The use of mature subsystems in the new platform was prioritized so that the program could focus on applying new technology.
A very interesting story was published a couple of days ago by Aviation Week, discussing some of the design choices of the B-21 Raider stealth bomber and adding few more details. The article, written by world-renowned stealth expert Bill Sweetman, is also accompanied by a detailed interactive graphics with all the known features of the bomber.
New photos of the B-21 Raider sixth generation stealth bomber were released during the 2023 Air, Space & Cyber Conference, showing the aircraft in a much more advanced state of completion as engine runs are already in progress at Northrop Grumman’s Palmdale facility. Many new details emerged from these photos, starting from a more accurate estimate of the dimensions of the B-21, with a wingspan estimated at 132 ft compared with the B-2’s 172 ft.
The planform, one of the key aspects of the aircraft still uncertain, was not yet unveiled in the photos. However, Aviation Week mentions that the planform was depicted in a video that accompanied a presentation by Gen. Duke Richardson, commander of the U.S. Air Force Materiel Command, at the 2023 ASC Conference.
The B-21, although smaller, closely resembles the B-2 bomber it will replace and its planform is influenced by the need to accommodate key features of the design, such as complex inlets and exhausts to contain IR and radar signature and a large weapon bay within the flying-wing profile, all while staying within a maximum thickness-to-chord ratio compatible with efficient flight above Mach 0.8. Right now, the planform appears similar to the B-2’s original one, before it had to be modified to improve controllability.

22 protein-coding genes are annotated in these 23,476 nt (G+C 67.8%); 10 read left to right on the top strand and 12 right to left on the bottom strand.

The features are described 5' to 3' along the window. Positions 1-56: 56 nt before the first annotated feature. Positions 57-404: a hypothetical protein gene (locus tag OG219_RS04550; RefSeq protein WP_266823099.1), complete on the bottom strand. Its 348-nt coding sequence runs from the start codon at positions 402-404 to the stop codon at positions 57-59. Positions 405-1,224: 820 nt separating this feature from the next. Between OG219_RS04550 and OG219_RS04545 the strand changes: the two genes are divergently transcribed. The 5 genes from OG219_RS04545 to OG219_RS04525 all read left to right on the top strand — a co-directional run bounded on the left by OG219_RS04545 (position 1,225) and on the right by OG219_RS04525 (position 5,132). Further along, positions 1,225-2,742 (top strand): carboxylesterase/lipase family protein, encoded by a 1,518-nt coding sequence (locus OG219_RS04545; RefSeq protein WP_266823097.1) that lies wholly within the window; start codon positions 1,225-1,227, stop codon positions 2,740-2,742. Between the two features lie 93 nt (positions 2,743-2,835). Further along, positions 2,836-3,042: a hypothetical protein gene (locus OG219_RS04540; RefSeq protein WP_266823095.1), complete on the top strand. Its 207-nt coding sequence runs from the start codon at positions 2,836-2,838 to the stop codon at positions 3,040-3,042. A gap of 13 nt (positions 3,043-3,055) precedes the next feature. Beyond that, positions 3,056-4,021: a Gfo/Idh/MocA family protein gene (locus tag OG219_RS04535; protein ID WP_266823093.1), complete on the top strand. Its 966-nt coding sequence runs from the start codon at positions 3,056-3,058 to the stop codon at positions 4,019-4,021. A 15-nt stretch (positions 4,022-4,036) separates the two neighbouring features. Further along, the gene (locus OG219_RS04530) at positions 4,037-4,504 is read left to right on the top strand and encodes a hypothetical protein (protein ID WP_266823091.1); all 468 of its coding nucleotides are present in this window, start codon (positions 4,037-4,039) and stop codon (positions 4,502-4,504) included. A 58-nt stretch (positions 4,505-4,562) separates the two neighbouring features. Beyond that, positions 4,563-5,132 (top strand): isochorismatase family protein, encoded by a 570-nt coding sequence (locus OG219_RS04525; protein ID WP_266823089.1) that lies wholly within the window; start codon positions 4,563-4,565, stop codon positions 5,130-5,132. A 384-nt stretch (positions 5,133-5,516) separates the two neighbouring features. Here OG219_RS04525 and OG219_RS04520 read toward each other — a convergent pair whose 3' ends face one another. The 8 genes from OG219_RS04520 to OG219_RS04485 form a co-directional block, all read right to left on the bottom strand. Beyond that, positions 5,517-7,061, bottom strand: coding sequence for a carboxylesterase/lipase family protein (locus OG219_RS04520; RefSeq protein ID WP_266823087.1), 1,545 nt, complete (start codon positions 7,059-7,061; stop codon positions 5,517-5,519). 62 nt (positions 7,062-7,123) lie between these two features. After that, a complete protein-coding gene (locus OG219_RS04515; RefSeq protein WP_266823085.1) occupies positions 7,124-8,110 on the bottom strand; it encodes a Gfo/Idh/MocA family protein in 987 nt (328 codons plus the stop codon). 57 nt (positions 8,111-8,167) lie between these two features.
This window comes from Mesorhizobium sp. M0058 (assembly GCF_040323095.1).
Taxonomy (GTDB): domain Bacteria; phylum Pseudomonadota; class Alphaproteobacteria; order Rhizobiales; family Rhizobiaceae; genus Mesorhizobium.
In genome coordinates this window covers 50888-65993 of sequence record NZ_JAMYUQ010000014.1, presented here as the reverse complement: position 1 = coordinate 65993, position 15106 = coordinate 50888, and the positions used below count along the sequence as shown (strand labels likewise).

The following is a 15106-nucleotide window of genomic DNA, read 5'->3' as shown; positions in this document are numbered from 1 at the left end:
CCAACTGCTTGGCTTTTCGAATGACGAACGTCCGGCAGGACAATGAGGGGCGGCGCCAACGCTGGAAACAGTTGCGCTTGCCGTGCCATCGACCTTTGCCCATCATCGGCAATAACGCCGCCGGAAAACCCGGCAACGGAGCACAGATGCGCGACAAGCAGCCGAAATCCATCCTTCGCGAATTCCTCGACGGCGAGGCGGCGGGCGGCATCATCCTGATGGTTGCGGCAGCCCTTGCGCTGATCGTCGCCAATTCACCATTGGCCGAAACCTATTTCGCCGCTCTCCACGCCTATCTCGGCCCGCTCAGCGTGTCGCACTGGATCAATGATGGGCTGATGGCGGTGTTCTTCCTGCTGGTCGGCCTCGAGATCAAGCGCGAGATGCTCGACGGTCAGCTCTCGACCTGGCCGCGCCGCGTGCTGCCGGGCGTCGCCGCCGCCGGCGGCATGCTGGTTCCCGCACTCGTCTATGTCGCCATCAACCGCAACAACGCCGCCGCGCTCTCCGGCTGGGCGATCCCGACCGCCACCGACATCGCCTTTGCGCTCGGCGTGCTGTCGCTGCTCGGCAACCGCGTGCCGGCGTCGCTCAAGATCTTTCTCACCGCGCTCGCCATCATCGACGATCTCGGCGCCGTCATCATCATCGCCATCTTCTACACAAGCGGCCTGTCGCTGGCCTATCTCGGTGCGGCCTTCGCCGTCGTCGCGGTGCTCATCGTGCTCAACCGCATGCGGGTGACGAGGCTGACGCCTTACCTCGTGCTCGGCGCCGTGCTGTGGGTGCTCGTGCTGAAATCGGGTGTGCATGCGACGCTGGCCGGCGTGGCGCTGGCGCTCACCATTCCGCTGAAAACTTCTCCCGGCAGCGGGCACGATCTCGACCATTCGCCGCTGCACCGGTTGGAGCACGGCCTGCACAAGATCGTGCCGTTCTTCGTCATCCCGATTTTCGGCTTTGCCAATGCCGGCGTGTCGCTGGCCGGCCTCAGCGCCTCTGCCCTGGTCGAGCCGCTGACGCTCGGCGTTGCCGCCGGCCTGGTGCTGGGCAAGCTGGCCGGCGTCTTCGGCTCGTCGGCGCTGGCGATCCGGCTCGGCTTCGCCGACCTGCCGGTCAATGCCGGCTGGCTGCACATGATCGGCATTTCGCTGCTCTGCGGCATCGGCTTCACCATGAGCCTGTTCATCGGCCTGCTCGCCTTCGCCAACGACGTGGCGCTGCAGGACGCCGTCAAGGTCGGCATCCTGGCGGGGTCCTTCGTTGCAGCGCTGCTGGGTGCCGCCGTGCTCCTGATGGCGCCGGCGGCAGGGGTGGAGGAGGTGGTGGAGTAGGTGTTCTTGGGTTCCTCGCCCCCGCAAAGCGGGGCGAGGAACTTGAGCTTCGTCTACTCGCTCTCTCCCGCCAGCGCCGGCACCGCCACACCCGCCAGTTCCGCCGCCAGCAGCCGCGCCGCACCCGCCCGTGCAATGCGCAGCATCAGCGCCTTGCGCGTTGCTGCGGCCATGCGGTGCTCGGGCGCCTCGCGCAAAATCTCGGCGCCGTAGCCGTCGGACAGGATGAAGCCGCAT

Like the B-2, the B-21 makes use of the “flying saucer” design approach, originally proposed by Skunk Works founder Clarence “Kelly” Johnson. In a paper he wrote in 1975, Johnson says “a shape similar to flying saucers, with a sharp edge and no protuberances, has a very low radar cross-section without any anti-radar treatment.” An evolved profile based on this approach is visible on the Raider, together with some features inherited from the X-47B UCAV.
In fact, according to Aviation Week, the design of the B-21 Raider indicates a conservative approach by the U.S. Air Force’s Rapid Capabilities Office, reducing risk by using mature subsystems in a new platform so that the program can focus on applying new technology. A similar approach was used for the design of the F-117 Nighthawk.
An example of the use of mature subsystems is the design of the inlets, which Aviation Week says is a close match to unclassified imagery from Pratt & Whitney presentations dating back to the early 2010s. The same could be said for the engine, as Pratt & Whitney discussed the PW9000 turbofan, based on the core of the PW1000G commercial engine mated to a direct-drive fan with a 4:1 bypass ratio, as a future bomber powerplant in 2010 and Aviation Week says the B-21’s center-body section and inlets match the ones that would be required by a medium-bypass engine.
Northrop Grumman also used, where possible, commercial components and systems, reducing costs and taking advantage of long-lasting commercial supply networks, according to Doug Young, the company’s vice president and general manager for strike systems. The electronic warfare system of the B-21 is closely related to another mature system, the F-35’s ASQ-239.
The digital design of the B-21 was fundamental for this approach, as it allowed to find and fix errors and problems early in the design process. This, in turn, allowed to build the test vehicle as a production representative aircraft, which already incorporates all the core systems and component.